Paper-based carbon working electrodes were modified with mercury or bismuth films for the determination of trace metals in aqueous solutions. Both modification procedures were optimized in terms of selectivity and sensitivity for the determination of different heavy metals, aiming their simultaneous determination. Cd (II), Pb (II) and In (III) could be quantified with both films. However, Cu (II) could not be determined with bismuth films. The modification with mercury films led to the most sensitive method, with linear ranges between 0.1 and 10 µg/mL and limits of detection of 0.4, 0.1, 0.04 and 0.2 µg/mL for Cd (II), Pb (II), In (III) and Cu (II), respectively. Nevertheless, the bismuth film was a more sustainable alternative to mercury. Tap-water samples were analyzed for the determination of metals by standard addition methodology with good accuracy, by using a low-cost and easily disposable paper-based electrochemical platform. This system demonstrated its usefulness for monitoring heavy metals in water. Full article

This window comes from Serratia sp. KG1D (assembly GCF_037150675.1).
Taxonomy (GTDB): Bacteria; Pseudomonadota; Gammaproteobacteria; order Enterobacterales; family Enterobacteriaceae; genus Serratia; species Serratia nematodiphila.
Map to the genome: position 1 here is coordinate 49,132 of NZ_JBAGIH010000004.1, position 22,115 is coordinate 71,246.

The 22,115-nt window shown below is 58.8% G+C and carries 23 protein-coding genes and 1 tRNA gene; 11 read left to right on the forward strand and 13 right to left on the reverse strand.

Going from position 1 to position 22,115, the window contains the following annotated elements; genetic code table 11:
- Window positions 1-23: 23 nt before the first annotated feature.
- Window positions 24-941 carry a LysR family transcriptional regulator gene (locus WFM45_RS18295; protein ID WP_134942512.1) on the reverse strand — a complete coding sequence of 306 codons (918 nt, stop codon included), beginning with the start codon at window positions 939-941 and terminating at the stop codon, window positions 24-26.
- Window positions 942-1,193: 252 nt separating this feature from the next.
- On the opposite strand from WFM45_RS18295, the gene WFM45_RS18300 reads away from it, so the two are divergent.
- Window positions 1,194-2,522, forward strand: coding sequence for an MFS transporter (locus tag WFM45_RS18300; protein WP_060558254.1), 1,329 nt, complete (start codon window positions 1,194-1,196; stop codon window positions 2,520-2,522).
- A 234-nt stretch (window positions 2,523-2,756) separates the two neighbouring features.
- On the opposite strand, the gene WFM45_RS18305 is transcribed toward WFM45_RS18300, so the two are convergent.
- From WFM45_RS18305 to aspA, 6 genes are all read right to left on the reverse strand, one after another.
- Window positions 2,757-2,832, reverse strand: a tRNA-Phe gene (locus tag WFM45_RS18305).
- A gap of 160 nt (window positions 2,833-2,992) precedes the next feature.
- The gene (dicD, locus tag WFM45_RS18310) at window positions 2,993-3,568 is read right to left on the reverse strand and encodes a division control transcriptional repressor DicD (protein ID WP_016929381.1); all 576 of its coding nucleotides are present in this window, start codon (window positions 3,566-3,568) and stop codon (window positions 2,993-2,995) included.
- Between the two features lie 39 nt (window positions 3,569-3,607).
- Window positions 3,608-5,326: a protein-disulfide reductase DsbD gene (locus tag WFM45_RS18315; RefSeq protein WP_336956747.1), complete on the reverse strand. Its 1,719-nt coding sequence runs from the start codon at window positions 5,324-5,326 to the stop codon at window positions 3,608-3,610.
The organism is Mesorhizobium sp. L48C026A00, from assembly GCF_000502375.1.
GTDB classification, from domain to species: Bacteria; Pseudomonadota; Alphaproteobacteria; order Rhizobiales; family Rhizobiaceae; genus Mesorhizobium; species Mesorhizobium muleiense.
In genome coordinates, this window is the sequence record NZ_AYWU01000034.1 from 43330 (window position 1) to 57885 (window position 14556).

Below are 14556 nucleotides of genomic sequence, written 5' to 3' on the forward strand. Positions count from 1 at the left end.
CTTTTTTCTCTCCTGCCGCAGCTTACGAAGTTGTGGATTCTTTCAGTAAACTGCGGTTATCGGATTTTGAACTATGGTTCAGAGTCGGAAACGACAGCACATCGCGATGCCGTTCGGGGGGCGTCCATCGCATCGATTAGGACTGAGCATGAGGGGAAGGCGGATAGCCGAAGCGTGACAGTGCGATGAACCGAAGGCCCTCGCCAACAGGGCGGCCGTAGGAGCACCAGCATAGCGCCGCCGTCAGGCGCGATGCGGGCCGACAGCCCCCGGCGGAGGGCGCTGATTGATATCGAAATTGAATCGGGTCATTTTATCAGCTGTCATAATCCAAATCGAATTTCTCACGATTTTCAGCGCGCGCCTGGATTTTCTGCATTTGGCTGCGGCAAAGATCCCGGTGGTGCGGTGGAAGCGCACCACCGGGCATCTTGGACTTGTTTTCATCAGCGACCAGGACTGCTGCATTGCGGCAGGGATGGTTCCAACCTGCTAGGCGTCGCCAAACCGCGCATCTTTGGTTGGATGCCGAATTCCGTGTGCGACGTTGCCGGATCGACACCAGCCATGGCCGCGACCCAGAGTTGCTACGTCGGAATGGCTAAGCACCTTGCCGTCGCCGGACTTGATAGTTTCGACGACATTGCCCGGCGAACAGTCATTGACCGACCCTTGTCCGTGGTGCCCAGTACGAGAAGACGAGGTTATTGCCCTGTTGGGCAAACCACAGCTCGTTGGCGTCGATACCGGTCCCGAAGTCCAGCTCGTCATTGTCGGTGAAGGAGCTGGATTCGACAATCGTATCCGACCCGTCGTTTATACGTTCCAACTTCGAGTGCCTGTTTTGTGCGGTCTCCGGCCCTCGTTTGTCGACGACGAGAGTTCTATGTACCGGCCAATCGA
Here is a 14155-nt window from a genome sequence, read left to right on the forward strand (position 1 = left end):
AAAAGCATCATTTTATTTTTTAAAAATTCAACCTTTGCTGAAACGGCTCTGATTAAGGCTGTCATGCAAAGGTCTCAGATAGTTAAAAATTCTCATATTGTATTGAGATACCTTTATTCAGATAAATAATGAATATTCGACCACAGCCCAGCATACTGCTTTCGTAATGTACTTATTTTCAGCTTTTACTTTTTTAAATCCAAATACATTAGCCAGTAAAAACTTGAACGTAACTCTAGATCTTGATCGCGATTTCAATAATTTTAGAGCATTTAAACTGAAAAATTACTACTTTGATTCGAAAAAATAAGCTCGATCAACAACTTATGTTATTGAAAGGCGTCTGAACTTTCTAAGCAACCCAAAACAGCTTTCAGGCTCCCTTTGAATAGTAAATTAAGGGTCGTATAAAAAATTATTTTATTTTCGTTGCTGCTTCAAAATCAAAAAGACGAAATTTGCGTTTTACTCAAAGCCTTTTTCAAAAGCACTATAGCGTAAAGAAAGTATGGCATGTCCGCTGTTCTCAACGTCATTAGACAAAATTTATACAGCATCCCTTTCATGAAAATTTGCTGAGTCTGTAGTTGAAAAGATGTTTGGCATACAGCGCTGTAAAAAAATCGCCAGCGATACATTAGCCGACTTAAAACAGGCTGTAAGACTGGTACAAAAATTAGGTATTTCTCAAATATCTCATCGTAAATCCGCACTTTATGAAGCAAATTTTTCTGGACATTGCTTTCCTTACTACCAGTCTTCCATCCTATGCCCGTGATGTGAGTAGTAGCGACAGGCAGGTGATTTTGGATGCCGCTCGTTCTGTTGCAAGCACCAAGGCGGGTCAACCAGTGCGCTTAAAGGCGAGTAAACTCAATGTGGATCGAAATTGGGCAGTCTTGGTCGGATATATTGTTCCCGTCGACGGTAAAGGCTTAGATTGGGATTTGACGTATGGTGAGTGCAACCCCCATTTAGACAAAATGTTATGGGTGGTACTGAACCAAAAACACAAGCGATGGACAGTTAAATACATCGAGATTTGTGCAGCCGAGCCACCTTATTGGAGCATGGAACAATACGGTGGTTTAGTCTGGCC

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Open AccessArticle
On the Electrochemical Detection of Alpha-Fetoprotein Using Aptamers: DNA Isothermal Amplification Strategies to Improve the Performance of Weak Aptamers
Biosensors 2020, 10(5), 46; https://doi.org/10.3390/bios10050046 - 30 Apr 2020
Abstract
Affinity characterization is essential to develop reliable aptamers for tumor biomarker detection. For alpha-fetoprotein (AFP), a biomarker of hepatocellular carcinoma (HCC), two DNA aptamers were described with very different affinity. In this work, we estimate the dissociation constant of both of them by [...] Read more.